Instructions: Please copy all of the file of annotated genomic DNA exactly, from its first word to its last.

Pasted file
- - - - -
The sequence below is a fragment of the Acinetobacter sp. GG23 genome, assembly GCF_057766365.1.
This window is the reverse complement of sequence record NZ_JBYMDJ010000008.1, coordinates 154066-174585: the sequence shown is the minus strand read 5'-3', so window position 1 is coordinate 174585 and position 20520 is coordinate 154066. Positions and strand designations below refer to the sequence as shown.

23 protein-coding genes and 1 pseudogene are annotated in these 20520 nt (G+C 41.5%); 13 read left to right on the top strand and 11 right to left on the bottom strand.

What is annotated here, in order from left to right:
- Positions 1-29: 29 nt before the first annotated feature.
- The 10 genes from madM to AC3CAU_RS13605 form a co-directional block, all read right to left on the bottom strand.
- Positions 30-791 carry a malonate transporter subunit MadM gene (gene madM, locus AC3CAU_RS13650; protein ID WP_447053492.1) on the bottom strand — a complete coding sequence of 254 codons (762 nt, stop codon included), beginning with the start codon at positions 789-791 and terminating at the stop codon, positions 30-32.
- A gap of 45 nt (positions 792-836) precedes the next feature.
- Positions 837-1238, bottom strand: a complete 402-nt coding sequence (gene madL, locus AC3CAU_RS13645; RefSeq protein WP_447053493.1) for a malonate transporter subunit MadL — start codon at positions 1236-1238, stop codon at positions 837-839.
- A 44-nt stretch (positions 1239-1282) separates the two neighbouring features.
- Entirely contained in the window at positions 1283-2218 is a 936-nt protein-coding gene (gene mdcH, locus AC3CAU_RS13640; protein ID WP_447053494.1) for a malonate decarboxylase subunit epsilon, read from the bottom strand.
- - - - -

The sequence below is a fragment of the Acinetobacter sp. GG23 genome, assembly GCF_057766365.1.
This window is the reverse complement of sequence record NZ_JBYMDJ010000008.1, coordinates 154066-174585: the sequence shown is the minus strand read 5'-3', so window position 1 is coordinate 174585 and position 20520 is coordinate 154066. Positions and strand designations below refer to the sequence as shown.

23 protein-coding genes and 1 pseudogene are annotated in these 20520 nt (G+C 41.5%); 13 read left to right on the top strand and 11 right to left on the bottom strand.

What is annotated here, in order from left to right:
- Positions 1-29: 29 nt before the first annotated feature.
- The 10 genes from madM to AC3CAU_RS13605 form a co-directional block, all read right to left on the bottom strand.
- Positions 30-791 carry a malonate transporter subunit MadM gene (gene madM, locus AC3CAU_RS13650; protein ID WP_447053492.1) on the bottom strand — a complete coding sequence of 254 codons (762 nt, stop codon included), beginning with the start codon at positions 789-791 and terminating at the stop codon, positions 30-32.
- A gap of 45 nt (positions 792-836) precedes the next feature.
- Positions 837-1238, bottom strand: a complete 402-nt coding sequence (gene madL, locus AC3CAU_RS13645; RefSeq protein WP_447053493.1) for a malonate transporter subunit MadL — start codon at positions 1236-1238, stop codon at positions 837-839.
- A 44-nt stretch (positions 1239-1282) separates the two neighbouring features.
- Entirely contained in the window at positions 1283-2218 is a 936-nt protein-coding gene (gene mdcH, locus AC3CAU_RS13640; protein ID WP_447053494.1) for a malonate decarboxylase subunit epsilon, read from the bottom strand.